When Dominick Cruz suffered his first ACL injury in 2012 it came at a time when he had already seemingly wiped out every top contender at 135 pounds while he was rapidly rising up the ranks of the mythical pound-for-pound list in the sport as well.
Four years later when Cruz finally reclaimed the bantamweight title with a win over TJ Dillashaw following two more knee surgeries and a torn groin muscle, he rocketed back to the top of the rankings while also putting himself at the front of the line when talking about the best 135-pound fighters of all time.
Considering Cruz was a long reigning champion in the WEC before coming to the UFC where he never actually lost the belt but instead was forced to surrender it due to injury, it's hard to argue against the notion that he's already cemented as the best to ever compete in the weight class.
Now with the title secured around his waist again, Cruz believes he's definitely sitting alone on the throne in the bantamweight division and he's ready to get paid like it as well.
"As far as who I'm looking at in the future -- I'm looking to make money in these fights," Cruz told FOX Sports following his win over Dillashaw. "I've already accomplished the upper echelon of the division, I've cleaned out the division once, gave it time to build back up and become extremely competitive and then I came back and won it again.
"I've completed the pinnacle of my goals at 135 pounds and I've proven that I'm the best ever in this weight class right now. So that's a huge thing for me."
Next up for Cruz is earning a bigger paycheck as he moves forward as the UFC bantamweight champion.
Considering the rigors he went through professionally and financially over the last few years, Cruz knows just how important it can be to plan for the future. That's one of the things he's focused on most as he begins his second reign as UFC champion.
"Now I can go forward to what's next and what's next is making a living for myself doing this," he said. "I can't fight for the rest of my life. We all know this, prize fighting is a small window and I'm still in my prime. So while I'm still in my prime and I can put on these great shows, I want to get what I'm worth.
"I believe that with the way that I promote these fights, the way I promote other fighters and the way I promote not just the sport and other people in the sport but myself, Dana White, Lorenzo (Fertitta), everybody -- I feel like I want to go out there and make some good money, put on a show and give the fans what they deserve."
Cruz isn't complaining about the way the UFC treats him by any means but he also knows he has to look out for his bottom line because that's what he needs to do as a professional athlete and a champion.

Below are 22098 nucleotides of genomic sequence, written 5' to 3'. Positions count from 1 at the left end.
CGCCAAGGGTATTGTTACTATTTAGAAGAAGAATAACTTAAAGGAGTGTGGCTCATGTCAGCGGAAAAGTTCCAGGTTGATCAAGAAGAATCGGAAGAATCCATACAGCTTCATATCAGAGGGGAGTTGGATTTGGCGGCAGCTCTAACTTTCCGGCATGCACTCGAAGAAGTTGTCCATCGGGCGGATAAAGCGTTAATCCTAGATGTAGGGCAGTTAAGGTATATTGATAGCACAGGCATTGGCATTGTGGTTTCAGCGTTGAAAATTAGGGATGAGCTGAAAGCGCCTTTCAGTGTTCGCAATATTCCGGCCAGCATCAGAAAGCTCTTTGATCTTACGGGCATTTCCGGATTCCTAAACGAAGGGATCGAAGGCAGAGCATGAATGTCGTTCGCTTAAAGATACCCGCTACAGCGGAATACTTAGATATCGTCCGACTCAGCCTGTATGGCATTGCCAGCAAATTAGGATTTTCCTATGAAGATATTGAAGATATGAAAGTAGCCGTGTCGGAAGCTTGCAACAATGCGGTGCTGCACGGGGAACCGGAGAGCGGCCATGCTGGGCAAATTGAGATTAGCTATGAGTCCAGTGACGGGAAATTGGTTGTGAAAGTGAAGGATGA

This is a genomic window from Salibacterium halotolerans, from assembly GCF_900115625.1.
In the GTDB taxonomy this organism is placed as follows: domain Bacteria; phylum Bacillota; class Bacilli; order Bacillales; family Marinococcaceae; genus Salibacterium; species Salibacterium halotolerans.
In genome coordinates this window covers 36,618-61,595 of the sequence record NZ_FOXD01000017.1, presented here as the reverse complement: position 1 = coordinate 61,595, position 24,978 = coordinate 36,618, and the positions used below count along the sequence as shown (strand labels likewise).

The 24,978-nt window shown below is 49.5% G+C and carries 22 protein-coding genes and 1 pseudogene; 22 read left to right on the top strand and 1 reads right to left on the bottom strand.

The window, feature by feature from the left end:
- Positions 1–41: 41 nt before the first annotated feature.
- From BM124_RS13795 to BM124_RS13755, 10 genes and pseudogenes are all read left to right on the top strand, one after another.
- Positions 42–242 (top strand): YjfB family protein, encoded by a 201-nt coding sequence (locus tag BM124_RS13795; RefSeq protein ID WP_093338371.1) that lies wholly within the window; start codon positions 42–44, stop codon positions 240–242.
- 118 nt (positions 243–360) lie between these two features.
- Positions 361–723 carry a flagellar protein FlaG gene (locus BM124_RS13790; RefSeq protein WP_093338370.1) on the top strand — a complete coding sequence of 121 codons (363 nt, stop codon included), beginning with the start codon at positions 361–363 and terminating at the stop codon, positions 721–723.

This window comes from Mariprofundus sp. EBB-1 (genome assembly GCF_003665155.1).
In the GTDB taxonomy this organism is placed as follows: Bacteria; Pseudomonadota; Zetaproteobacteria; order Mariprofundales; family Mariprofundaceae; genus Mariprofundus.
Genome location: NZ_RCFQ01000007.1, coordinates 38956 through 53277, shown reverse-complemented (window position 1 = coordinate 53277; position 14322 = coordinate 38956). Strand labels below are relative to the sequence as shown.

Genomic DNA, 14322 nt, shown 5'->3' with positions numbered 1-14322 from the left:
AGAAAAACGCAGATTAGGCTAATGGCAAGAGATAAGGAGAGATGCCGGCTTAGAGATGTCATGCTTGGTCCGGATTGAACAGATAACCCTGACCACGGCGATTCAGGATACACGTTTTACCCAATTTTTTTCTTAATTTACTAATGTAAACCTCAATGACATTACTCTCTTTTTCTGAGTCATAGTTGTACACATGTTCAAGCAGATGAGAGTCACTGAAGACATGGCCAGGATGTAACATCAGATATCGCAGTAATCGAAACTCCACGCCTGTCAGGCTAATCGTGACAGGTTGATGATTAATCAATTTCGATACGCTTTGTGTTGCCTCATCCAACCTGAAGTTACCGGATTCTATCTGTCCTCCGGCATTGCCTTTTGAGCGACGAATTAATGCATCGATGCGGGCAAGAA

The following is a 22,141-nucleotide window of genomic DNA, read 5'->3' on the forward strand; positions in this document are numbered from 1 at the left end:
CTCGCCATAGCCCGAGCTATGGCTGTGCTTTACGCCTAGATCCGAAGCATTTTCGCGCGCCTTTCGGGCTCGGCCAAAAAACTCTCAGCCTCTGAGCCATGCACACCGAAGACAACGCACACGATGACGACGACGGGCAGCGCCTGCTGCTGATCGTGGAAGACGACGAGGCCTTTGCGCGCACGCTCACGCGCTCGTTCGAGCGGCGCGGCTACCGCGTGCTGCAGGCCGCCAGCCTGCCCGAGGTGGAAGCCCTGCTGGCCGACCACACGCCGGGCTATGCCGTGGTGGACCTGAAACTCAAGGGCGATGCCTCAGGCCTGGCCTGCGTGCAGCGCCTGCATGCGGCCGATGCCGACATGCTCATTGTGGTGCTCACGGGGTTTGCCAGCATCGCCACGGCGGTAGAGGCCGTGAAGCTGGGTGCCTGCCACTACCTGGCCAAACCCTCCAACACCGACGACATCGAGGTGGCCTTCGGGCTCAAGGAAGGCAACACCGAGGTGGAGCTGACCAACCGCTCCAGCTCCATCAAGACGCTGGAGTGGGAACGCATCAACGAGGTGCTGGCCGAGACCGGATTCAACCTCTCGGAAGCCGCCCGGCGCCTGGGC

He'd be crazy to think that the UFC isn't analyzing every facet of the money he's making the company so Cruz is just being advantageous to do the same when it comes to what he's being paid for his services.
"You better believe the UFC is so why aren't we if the we're the ones the UFC is using to make the money?" Cruz said. "You better believe the UFC is thinking about what we're worth. Dana White wants to know more, how many people that are going to be in the seats to watch you than what you're going to do to your opponent. I promise you that. He could care less about the fight.
"As long as you go in there and put people in their seats and people want to turn on the TV to watch you, that's where he comes up. He doesn't come up because you go out there and punch the guy really hard and knock him out unless people want to watch it. The only way your knockout matters is if you can tell people why they should be there to watch it."
Cruz has become one of the best when it comes to promoting his fights. That just goes into the larger picture of why he's not only a great champion inside the Octagon, but a marketable fighter outside of it as well.
Cruz knows the most successful fighters are the ones who make bold statements and then back it up in the cage -- just like he did against Dillashaw after nearly four years on the shelf.
"People want to know what you're going to do, how you're going to do it and why you're going to do it," Cruz said. "That's what Conor (McGregor) did. That's what Chael Sonnen did. That's what the best fighters in the world have the goal to do -- say what they're going to do and then go out there and do it. Put their balls on the line.
"I put my balls on the line after being out four years with multiple ACL injuries, which nobody thought I could do. And I still had to believe that I could go out there and do it and tell everybody I could do it."